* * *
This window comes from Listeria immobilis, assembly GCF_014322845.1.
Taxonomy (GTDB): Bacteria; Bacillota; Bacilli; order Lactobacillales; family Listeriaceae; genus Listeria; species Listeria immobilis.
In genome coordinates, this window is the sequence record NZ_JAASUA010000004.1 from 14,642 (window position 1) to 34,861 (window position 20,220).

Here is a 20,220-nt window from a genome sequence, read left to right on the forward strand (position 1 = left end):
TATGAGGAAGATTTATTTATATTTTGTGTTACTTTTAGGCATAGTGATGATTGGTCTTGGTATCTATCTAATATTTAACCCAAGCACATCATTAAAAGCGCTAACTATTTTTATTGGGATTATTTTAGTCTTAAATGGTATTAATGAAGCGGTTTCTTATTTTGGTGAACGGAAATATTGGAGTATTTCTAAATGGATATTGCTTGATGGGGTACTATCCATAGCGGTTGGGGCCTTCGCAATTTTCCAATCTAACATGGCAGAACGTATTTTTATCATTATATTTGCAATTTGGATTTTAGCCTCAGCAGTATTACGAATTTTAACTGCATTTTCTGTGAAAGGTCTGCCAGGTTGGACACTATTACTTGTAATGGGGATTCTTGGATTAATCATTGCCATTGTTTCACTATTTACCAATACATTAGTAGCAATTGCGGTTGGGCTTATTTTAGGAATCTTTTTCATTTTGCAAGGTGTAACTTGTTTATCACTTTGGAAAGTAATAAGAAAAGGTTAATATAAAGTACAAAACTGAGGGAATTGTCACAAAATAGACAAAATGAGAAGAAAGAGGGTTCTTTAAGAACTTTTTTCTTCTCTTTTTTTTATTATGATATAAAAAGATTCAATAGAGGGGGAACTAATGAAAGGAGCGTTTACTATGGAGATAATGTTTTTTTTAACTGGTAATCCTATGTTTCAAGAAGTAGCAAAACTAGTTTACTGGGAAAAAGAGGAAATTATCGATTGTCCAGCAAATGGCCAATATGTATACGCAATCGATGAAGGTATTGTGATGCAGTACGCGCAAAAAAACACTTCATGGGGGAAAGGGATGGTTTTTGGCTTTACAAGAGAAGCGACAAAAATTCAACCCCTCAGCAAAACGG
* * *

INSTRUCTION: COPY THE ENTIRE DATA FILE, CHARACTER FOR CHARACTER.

This window comes from Listeria immobilis, assembly GCF_014322845.1.
Taxonomy (GTDB): Bacteria; Bacillota; Bacilli; order Lactobacillales; family Listeriaceae; genus Listeria; species Listeria immobilis.
In genome coordinates, this window is the sequence record NZ_JAASUA010000004.1 from 14,642 (window position 1) to 34,861 (window position 20,220).

Here is a 20,220-nt window from a genome sequence, read left to right on the forward strand (position 1 = left end):
TATGAGGAAGATTTATTTATATTTTGTGTTACTTTTAGGCATAGTGATGATTGGTCTTGGTATCTATCTAATATTTAACCCAAGCACATCATTAAAAGCGCTAACTATTTTTATTGGGATTATTTTAGTCTTAAATGGTATTAATGAAGCGGTTTCTTATTTTGGTGAACGGAAATATTGGAGTATTTCTAAATGGATATTGCTTGATGGGGTACTATCCATAGCGGTTGGGGCCTTCGCAATTTTCCAATCTAACATGGCAGAACGTATTTTTATCATTATATTTGCAATTTGGATTTTAGCCTCAGCAGTATTACGAATTTTAACTGCATTTTCTGTGAAAGGTCTGCCAGGTTGGACACTATTACTTGTAATGGGGATTCTTGGATTAATCATTGCCATTGTTTCACTATTTACCAATACATTAGTAGCAATTGCGGTTGGGCTTATTTTAGGAATCTTTTTCATTTTGCAAGGTGTAACTTGTTTATCACTTTGGAAAGTAATAAGAAAAGGTTAATATAAAGTACAAAACTGAGGGAATTGTCACAAAATAGACAAAATGAGAAGAAAGAGGGTTCTTTAAGAACTTTTTTCTTCTCTTTTTTTTATTATGATATAAAAAGATTCAATAGAGGGGGAACTAATGAAAGGAGCGTTTACTATGGAGATAATGTTTTTTTTAACTGGTAATCCTATGTTTCAAGAAGTAGCAAAACTAGTTTACTGGGAAAAAGAGGAAATTATCGATTGTCCAGCAAATGGCCAATATGTATACGCAATCGATGAAGGTATTGTGATGCAGTACGCGCAAAAAAACACTTCATGGGGGAAAGGGATGGTTTTTGGCTTTACAAGAGAAGCGACAAAAATTCAACCCCTCAGCAAAACGG